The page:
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Owners of the seven properties outlined in red are selling together for a premium. (CityBldr Photo)

In November, Jane and Andy Freeman received an unexpected letter in the mail.

CityBldr CEO Bryan Copley wants to ‘build smarter cities.’ (Photo by Business Rockstars)

A company called CityBldr reached out to notify them that their Shoreline, Wash., home might be worth a lot more than they thought. Intrigued, they gave the Seattle startup a call. They learned that CityBldr software flagged their property as one of a handful that could be sold together for a much higher price than individually. In other words, the whole could sell for considerably more than the sum of its parts.

Working with CityBldr, the Freemans and two other neighbors agreed to sell their properties collectively. With three committed, four additional homeowners signed on, too. This week, all seven homes will go on the market as one unit, targeting developers eager to build more housing inventory for the region’s booming population.

CityBldr zeroed in on the properties for a few key reasons. Combined, they would make plenty of space for a large housing development, they’re located across the street from the Light Rail station going in at 145th St., and the properties fall within a region that was rezoned from single-family to mixed-use residential housing last year.

According to Jane Freeman, her property has the potential to sell for $100-140 per square foot when purchased as part of the assemblage of homeowners. Individually, her 7,000-square-foot lot is currently estimated to be worth about $497,381. Sold on its own, the house would have gone for about $71 per square foot.

“At the lowest, we would be getting for our part of the assemblage a minimum of $700,000,” she said.

The Freemans’ Shoreline home. (Photo by Jane Freeman)

CityBldr has been working with about 50 groups of homeowners, like the Freemans and their neighbors, to help them sell their properties collectively. The Seattle startup charges a 6 percent fee for its services, comparable to what a traditional broker would charge. Homeowners can use the website to find out if their property is undervalued for free.

“We tell them what the best and highest use of their property is and what the value is to a builder or developer if their property is underutilized,” he said. “To builders and developers, their core competencies, we learned, weren’t sales and acquisition, they were actually building. They wanted to take these sites and improve them and build them and develop them to best and highest use. They didn’t want to have a tool built for them, to help them go find sites.”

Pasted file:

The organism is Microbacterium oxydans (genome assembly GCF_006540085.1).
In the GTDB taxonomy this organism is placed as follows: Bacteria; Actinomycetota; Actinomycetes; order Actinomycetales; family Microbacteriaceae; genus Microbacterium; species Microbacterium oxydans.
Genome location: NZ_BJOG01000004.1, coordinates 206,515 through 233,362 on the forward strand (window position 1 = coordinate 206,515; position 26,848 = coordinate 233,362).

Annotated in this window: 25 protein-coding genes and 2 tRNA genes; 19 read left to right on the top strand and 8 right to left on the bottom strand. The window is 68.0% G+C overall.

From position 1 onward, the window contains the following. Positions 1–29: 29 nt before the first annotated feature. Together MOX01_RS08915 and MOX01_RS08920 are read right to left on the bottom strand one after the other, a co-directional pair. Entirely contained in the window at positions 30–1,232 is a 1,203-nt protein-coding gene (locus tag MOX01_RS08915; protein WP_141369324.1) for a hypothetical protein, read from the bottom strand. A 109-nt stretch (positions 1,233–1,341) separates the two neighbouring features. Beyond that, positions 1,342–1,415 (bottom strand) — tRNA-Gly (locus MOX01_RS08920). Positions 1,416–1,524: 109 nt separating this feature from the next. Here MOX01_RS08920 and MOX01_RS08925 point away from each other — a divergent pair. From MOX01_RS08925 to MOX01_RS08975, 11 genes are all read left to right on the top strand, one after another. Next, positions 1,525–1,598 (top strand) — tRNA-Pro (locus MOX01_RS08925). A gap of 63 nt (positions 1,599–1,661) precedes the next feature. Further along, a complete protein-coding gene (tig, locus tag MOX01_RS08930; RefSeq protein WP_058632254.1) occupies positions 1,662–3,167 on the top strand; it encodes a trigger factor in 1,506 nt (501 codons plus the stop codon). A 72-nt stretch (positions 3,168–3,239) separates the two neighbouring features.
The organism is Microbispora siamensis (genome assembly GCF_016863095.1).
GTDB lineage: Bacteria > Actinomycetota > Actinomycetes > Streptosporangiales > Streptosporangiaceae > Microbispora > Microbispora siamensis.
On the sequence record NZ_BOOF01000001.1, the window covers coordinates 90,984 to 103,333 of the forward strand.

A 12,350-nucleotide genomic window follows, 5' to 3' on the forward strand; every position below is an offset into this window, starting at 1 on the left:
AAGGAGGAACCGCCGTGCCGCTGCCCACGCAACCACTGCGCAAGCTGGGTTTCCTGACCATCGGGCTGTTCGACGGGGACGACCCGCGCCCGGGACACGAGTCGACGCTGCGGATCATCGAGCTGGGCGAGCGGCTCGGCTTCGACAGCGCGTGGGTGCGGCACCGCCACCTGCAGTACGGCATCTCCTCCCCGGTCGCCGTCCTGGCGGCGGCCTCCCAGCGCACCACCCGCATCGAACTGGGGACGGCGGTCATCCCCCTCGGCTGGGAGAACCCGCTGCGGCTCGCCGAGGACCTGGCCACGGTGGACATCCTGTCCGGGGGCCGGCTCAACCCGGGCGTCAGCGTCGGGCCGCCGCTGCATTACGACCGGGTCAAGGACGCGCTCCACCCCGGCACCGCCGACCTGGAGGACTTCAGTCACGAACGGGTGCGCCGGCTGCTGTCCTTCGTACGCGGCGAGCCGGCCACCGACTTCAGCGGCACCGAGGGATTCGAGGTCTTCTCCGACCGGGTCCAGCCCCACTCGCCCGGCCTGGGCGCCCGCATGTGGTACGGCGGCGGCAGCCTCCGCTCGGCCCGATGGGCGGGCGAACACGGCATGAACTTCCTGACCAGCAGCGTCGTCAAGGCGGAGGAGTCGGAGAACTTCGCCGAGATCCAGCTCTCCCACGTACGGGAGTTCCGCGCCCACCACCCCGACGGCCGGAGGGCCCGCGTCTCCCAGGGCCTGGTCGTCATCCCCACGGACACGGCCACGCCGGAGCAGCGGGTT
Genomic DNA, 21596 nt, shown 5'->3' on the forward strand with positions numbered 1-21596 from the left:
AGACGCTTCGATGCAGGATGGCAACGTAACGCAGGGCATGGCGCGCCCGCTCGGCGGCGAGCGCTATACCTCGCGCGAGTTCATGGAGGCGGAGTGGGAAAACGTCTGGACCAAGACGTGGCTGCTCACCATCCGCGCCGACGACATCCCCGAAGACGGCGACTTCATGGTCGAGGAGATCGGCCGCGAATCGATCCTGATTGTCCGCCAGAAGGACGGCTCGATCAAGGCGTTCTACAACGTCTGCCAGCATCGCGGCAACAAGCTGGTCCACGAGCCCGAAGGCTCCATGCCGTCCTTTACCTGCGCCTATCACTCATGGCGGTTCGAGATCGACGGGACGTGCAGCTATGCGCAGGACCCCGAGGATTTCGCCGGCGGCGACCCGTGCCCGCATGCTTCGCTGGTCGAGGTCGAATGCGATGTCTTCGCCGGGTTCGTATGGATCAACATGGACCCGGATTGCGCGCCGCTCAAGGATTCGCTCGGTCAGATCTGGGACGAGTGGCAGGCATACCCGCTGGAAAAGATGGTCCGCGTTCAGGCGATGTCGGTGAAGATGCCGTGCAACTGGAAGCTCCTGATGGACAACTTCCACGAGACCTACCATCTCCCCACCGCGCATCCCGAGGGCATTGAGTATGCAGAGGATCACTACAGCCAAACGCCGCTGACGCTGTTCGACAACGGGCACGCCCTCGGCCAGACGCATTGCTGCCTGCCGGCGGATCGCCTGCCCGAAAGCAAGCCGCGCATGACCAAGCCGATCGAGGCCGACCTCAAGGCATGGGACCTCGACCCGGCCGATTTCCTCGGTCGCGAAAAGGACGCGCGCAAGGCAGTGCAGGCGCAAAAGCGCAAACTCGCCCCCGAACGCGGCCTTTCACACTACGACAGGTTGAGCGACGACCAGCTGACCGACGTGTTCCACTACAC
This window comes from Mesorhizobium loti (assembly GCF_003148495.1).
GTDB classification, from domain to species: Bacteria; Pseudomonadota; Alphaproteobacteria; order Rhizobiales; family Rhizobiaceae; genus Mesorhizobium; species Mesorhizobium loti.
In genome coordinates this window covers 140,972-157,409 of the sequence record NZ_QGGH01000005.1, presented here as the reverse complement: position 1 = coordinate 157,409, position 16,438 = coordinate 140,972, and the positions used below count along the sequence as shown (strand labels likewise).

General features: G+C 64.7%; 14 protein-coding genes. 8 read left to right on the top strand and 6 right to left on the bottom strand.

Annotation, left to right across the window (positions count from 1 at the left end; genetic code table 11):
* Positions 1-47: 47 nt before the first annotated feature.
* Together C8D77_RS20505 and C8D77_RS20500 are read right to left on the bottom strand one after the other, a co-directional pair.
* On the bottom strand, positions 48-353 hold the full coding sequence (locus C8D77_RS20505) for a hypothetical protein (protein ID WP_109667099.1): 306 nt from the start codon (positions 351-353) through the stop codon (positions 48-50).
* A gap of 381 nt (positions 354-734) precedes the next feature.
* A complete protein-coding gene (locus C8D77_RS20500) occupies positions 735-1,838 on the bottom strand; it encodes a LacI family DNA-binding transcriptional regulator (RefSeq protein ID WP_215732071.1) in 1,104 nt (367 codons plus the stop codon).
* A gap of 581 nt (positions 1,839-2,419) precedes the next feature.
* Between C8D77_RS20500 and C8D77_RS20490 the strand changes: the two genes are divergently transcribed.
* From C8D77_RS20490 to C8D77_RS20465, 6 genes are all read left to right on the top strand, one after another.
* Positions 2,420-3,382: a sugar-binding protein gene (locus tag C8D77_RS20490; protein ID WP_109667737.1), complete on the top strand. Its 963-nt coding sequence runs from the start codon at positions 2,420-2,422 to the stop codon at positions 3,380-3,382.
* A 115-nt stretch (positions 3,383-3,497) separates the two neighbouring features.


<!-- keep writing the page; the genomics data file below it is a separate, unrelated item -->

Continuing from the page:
Instead of doing their own scouting, CityBldr is providing that tool for developers and homeowners in the Seattle area and, as of last week, Los Angeles. Copley says the service will expand to 10 markets in the next six months.

To fuel that growth, CityBldr has raised a $1.6 million investment round, led by real estate developer SRM, which is known for building the Seattle Google Campus. A long list of additional investors participated in the over-subscribed round, including Start It Labs, Millenium Global, PWR Financial, Realogics Sotheby’s, and TUNE CEO Peter Hamilton.

Copley hopes CityBldr’s software can eventually be used to help address Seattle’s homelessness and housing affordability issues. CityBldr is working with a handful of Seattle non-profits to advance that agenda.

As for the Shoreline homeowners, CityBldr’s software predicts their parcel will be used to develop 220 units of multifamily housing. “CallisonRTKL is the architect that has drawn up the plans for the site and corroborated that the software’s yield study is accurate,” Copley said. “The site will attract both local and regional developers and builders as well as foreign investors.”

CityBldr, which launched in May of last year, has broader ambitions than helping homeowners upsell their properties. The company aims to help cities identify and understand underutilized land to make more efficient urban planning choices.

“CityBldr’s goal is to create smart cities,” Copley said when the startup launched. “We can use artificial intelligence paired with empathy and create happy, functional, sustainable communities.”

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